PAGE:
* Maintenance of fire exit conditions and sprinkler systems during renovation often requires rerouting of piping systems, temporary disabling of sprinkler zones, and the construction of temporary egress corridors. Local codes and code officials should be consulted in the planning stages to determine which tasks can be completed during normal work hours, which must be accomplished during off hours, and what must be performed during shut down periods. Both Environmental/Health/Safety (EHS) and insurance requirements tend to dictate the extent of these temporary measures.

* Material, equipment, and worker access must be addressed in planning to ensure that production workers can access operational areas in a timely manner and that construction workers are not burdened with time-consuming access criteria to construction sites. Temporary access corridors and gown rooms often save significant time for production workers entering and exiting clean spaces. Separate construction entrances may seem to be a luxury during planning, but often pay for themselves in increased work production over a short period of time.

The Bottom Line

When retrofitting an existing facility, haste isn’t necessarily the most prudent course and faster isn’t necessarily better. Scheduling work around a production window of opportunity will ultimately, in many cases, have least impact on the bottom line. To properly analyze the financial impact of a project, it is necessary to discard the preconceived notion that the lowest bid price is also the least expensive.

Laydown and storage space for materials and components must be integral to the renovation plan and schedule. Proper provisions for material handling will significantly cut labor cost and also the potential for the generation of contamination. Constant movement and shifting of materials risks damage and can even compromise a project’s completion. Careful advance planning and construction management will allow for just-in-time deliveries and ease of staging of materials for installation, requiring the minimum amount of staging area and the maximum amount of flexibility.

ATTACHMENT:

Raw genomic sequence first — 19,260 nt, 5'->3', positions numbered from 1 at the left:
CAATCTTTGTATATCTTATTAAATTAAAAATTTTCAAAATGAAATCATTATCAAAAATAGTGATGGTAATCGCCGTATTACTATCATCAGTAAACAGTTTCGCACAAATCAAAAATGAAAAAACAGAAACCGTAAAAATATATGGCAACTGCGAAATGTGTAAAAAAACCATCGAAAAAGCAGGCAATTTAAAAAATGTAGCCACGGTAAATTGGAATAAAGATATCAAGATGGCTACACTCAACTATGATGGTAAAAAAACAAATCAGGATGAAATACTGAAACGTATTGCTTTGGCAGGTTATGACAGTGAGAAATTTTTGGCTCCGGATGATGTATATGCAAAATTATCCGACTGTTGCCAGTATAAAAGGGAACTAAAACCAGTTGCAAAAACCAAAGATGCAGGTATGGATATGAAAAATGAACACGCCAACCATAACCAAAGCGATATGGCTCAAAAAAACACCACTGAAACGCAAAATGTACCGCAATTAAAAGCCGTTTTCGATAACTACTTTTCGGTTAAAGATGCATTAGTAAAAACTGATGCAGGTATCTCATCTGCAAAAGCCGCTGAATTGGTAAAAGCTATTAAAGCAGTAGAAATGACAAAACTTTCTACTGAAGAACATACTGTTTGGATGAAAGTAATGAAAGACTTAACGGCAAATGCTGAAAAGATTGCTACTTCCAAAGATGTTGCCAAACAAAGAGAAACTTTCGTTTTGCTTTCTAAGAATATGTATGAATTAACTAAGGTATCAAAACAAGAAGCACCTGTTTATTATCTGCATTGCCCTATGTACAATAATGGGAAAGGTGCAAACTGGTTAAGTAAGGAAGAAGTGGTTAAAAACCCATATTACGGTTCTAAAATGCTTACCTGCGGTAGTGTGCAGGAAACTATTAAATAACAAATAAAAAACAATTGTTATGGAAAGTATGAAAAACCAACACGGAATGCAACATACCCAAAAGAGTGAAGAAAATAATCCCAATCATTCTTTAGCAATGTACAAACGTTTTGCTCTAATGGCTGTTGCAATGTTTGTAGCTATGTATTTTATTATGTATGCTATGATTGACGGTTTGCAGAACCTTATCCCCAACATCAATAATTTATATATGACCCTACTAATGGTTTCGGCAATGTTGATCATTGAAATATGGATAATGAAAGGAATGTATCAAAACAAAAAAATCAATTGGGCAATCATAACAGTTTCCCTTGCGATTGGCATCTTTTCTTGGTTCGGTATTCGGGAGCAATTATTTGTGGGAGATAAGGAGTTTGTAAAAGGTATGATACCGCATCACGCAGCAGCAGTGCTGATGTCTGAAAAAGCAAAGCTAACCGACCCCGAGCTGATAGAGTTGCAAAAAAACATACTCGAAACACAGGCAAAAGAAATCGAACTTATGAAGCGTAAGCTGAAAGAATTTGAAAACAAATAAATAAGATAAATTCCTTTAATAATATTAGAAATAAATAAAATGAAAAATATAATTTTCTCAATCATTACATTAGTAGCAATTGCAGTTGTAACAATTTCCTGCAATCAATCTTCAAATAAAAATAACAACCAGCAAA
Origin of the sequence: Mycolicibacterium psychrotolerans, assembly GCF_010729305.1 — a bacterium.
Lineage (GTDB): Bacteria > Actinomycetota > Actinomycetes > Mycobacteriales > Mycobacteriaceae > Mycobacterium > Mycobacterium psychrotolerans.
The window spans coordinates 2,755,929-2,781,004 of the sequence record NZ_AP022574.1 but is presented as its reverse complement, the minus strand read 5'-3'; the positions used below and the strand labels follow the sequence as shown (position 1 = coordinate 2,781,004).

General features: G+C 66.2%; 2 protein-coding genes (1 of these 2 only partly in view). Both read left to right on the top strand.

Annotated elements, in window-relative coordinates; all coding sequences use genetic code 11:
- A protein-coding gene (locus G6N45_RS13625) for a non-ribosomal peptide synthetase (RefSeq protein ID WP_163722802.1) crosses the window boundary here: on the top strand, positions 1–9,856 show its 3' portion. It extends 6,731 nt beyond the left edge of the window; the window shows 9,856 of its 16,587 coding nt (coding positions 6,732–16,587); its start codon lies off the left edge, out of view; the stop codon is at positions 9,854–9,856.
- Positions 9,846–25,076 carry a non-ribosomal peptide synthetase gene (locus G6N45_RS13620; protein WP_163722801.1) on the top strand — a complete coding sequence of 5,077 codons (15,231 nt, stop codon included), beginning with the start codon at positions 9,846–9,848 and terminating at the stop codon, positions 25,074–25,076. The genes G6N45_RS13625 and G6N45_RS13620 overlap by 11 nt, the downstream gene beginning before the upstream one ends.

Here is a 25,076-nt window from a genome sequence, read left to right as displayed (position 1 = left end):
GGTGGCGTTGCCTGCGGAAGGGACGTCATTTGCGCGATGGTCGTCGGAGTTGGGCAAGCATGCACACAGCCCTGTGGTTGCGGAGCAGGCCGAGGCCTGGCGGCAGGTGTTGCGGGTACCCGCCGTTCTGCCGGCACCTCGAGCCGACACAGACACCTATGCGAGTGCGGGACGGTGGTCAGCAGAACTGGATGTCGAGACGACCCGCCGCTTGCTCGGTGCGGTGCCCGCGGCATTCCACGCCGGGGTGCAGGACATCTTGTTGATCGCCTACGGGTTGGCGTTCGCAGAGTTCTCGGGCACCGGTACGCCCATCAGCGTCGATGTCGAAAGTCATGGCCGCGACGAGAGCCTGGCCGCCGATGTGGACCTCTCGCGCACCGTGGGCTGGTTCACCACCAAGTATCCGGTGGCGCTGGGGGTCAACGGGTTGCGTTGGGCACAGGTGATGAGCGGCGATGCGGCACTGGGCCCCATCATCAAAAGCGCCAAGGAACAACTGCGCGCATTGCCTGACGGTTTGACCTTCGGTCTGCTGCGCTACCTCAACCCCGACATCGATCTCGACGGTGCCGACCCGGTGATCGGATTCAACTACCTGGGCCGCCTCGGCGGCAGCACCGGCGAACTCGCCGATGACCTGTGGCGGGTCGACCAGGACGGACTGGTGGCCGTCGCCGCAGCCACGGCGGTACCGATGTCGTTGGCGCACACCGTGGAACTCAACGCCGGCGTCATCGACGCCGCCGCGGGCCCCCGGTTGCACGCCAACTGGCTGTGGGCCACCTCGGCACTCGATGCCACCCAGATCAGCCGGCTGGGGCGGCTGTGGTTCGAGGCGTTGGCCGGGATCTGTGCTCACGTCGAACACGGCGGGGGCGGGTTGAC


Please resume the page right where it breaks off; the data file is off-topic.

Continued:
Cost cannot be ignored in evaluating the upgrade of a facility. In the process of renovation while maintaining operation, cost is not necessarily equal to price. Actual cost must include price of the work along with lost production, potential for lost yield, and inconvenience. In reality, actual cost cannot be fully detailed until after the project is complete.

The only truly preventive steps that can be taken are to carefully select the contractor and base the decision not only on its price but also on its experience, reputation, proposed schedule, and operational plan to complete the work.

Production, cost, and space are all impacted when an existing operational cleanroom is retrofitted. It is unrealistic to expect to maintain optimum production levels during retrofit, but proper planning and sequencing of work can ensure minimum unexpected events that affect budget, time and facility operations. Renovations and retrofits are rarely cheaper than building new facilities, especially in semiconductor fabs, where tying into existing gas and chemical lines can be not only costly, but critical.

Renovating a clean manufacturing environment while production occurs drives the cost of the project up. Retrofit work schedules must be coordinated with production so that if a utility tie-in needs to be completed, the contractor knows when a work stoppage has been scheduled. The clean environment needs to be protected. In some cases, facilities are operating 24 hours per day, and any shutdowns can cause serious problems.

The Operational Plan

The first step in any renovation is a survey of the existing facility to determine how closely the plans reflect actual conditions. Identifying the level to which we can rely on the facility plans will significantly affect the aggressiveness of the schedule, material stock requirements, and loading. The existing facility may not have been built as designed, but a thorough analysis of the building’s construction will help minimize unexpected surprises during renovation.

At the same time we are surveying the existing conditions, it is necessary to survey acceptable components in the marketplace to match existing facility conditions where required and understand their availability to meet schedule and performance requirements. Material selection may depend more on availability to meet the required schedule than on anything else. Performance criteria must be set, and price, product, and delivery issues prioritized.